Our team understands that life for the typical teenager in America is hectic! However, maintaining good oral hygiene is important and should be built into their daily routines. Teenagers should see the dentist twice a year and should brush and floss daily. Appearance, fresh breath, and straight teeth may become increasingly important to your teenager. Crooked, stained, or decayed teeth can be embarrassing, especially during adolescence, so our dentist can take corrective measures to improve their smiles. In addition, we recognize that specific factors, such as sports drinks, tobacco products, and oral piercings, can also impact teenagers’ oral health. We are equipped to handle a variety of teenage dental concerns. Contact our Clearwater, FL practice today to find out more or schedule a consultation with us.
The Dangers of Sports Drinks and Soft Drinks
If your teen becomes more active in athletics, he or she will likely consume sports drinks on and off the playing field. In addition, many teenagers drink sodas and other sweet, carbonated drinks throughout the day. Unfortunately, sports drinks and soft drinks can be extremely harmful to teeth. They are typically very high in sugar and are often acidic, meaning they could erode your teen’s enamel. Even low-sugar diet sodas tend to be very acidic, meaning they can wear down the teeth and increase the risk for decay. Teenagers should minimize their consumption of these types of beverages.
In recent years, oral piercings have become increasingly popular. However, this mouth jewelry can have serious effects on the mouth and teeth. Common symptoms after oral piercings include swelling, discomfort, and infection. Some patients even experience blood clotting in the tongue tissue, leading to further inflammation. In addition, patients who pierce their lips, tongue, or any other region of their mouth may have difficulty speaking or drool. Even after the piercing heals, it can be quite damaging. Repeated contact with the jewelry piece can chip, crack, or fracture the teeth. In short, the often permanent and painful damage that tongue rings and other oral piercings can cause is not worth the “cool” factor of having them.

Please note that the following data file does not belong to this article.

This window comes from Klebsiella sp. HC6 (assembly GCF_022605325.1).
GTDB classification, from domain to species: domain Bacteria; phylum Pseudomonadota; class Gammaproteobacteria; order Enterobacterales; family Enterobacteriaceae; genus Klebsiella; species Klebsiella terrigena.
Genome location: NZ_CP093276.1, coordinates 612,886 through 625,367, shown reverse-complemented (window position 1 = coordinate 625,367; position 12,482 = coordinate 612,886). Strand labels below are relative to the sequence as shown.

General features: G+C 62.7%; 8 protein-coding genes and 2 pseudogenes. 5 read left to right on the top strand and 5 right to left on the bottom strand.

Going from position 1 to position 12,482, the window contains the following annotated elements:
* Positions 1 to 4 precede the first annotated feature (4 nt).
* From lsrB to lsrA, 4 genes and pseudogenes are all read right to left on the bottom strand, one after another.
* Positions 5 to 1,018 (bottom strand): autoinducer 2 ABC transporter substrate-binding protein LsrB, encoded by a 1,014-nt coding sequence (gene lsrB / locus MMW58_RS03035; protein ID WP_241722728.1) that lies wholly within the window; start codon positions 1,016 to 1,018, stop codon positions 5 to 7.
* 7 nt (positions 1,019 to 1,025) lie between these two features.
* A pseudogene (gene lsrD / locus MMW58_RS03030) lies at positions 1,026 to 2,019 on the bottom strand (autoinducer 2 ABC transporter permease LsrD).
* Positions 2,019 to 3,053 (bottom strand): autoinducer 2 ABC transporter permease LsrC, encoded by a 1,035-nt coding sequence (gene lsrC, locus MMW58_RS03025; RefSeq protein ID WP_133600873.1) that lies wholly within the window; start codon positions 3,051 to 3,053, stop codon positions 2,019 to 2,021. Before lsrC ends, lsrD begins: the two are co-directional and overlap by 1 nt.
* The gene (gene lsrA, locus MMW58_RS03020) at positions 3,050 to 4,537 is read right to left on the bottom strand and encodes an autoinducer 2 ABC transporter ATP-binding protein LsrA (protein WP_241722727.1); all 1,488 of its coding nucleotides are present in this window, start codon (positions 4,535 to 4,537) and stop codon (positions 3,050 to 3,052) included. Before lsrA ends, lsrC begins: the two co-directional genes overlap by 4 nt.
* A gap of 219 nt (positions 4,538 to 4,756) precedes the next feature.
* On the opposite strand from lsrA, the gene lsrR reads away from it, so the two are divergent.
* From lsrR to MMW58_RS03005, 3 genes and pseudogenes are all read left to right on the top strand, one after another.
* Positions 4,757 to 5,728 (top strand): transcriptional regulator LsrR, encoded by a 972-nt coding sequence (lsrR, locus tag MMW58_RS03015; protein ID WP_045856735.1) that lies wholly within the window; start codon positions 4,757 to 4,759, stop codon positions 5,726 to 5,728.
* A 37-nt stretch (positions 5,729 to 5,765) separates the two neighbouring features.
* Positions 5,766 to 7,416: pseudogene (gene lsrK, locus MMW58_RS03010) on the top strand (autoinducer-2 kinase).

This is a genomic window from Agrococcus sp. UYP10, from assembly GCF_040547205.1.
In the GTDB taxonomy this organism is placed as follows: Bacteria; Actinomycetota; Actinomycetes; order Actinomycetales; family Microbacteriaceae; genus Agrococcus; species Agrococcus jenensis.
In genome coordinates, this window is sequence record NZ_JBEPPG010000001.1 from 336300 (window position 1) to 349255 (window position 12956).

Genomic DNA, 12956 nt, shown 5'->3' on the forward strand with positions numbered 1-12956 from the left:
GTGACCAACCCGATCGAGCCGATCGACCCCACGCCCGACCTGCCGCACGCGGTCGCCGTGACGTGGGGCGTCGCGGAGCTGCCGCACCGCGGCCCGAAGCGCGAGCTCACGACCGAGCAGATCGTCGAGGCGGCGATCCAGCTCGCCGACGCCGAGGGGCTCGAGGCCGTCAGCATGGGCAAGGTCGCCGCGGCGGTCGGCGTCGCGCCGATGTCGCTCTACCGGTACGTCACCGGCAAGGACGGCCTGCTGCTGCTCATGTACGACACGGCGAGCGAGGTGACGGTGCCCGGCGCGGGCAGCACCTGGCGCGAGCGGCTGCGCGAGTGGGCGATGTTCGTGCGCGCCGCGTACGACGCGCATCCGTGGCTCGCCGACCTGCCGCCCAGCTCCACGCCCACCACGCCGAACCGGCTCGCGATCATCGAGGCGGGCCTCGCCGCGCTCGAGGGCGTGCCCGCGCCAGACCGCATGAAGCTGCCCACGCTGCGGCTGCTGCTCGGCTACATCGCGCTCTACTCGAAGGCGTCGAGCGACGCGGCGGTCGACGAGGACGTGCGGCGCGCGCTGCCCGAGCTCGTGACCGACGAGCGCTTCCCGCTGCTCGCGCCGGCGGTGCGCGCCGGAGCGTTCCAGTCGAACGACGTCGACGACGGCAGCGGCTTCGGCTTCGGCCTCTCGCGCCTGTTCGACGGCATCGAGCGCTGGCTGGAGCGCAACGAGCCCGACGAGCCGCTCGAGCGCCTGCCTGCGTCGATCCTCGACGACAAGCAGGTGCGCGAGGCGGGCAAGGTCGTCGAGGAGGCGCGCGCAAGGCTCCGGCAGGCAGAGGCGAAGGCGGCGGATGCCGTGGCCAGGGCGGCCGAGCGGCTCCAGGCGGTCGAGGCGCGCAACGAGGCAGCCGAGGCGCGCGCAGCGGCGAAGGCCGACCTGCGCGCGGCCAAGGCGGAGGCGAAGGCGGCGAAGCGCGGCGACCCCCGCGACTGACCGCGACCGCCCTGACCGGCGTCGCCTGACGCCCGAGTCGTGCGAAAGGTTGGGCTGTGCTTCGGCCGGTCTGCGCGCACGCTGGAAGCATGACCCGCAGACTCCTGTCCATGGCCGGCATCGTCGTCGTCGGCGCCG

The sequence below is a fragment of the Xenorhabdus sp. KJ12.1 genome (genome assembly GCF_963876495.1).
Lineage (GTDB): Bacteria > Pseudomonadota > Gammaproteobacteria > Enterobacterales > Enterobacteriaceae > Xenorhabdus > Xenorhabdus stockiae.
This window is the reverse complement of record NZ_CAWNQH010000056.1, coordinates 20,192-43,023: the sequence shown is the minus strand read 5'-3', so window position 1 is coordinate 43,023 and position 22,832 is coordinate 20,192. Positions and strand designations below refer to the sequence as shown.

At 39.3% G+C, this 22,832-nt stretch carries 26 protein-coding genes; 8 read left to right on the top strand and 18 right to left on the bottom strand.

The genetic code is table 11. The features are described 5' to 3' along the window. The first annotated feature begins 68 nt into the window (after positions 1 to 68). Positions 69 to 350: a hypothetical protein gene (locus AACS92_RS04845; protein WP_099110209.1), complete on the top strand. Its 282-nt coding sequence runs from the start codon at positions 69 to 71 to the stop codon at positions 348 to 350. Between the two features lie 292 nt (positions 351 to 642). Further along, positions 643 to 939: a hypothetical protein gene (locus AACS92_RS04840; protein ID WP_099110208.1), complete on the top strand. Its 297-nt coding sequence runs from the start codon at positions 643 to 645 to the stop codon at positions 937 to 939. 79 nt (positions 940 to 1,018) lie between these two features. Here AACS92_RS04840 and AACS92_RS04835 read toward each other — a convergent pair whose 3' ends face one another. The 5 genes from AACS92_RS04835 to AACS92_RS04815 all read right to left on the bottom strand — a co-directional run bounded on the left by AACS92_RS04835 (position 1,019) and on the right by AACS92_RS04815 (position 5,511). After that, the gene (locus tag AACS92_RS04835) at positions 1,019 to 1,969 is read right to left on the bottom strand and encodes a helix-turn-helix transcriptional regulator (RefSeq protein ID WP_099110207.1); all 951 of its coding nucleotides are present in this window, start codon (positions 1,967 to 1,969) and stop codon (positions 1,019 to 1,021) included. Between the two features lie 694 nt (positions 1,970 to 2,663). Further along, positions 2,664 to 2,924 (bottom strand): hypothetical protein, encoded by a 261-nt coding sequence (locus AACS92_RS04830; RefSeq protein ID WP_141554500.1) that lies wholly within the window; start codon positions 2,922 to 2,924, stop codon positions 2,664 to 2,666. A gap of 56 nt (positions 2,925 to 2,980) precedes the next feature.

No matter how old you are, using tobacco products can be extremely harmful to your health. According to the American Dental Association, “Smokers are six times more likely than non-smokers to develop oral cancers. Smokeless tobacco (snuff or chewing tobacco) is associated with cancers of the cheek, gums, and lining of the lips, increasing the risk by about 50 times.” If your teenager is using tobacco, it is vital that they discontinue use immediately! Oral cancer treatments are often invasive and painful, altering your appearance and ability to speak, eat, and live normally. Our dentist screens for early signs of oral cancer at each preventive care appointment.
Teenagers are at an increased risk for developing eating disorders. Bulimia can cause dental damage as the stomach acid comes in contact with the teeth. Bulimics typically have frequent cavities, browning of the teeth, and thinning of tooth enamel. If your teenager suffers from an eating disorder, our dentist can address the oral health concerns relating to this condition and refer him or her to a qualified professional for more comprehensive treatment.
Since they can cause crowding, are often impacted (meaning that they grow in at an improper angle), and can be prone to decay because they are difficult to clean, our dentist often recommends removing teenagers’ wisdom teeth, or third molars. If your child requires an extraction, we will refer you to a qualified oral surgeon for further evaluation.
Dental injuries are the most common form of injury to the face. Nearly half of all dental injuries can be prevented by the use of a mouth guard, a plastic appliance worn over the teeth to shield them. We suggest using mouth guards during activities involving falls, risk of head contact with equipment, and contact sports. Our dentist can create a custom mouth guard for your teenager.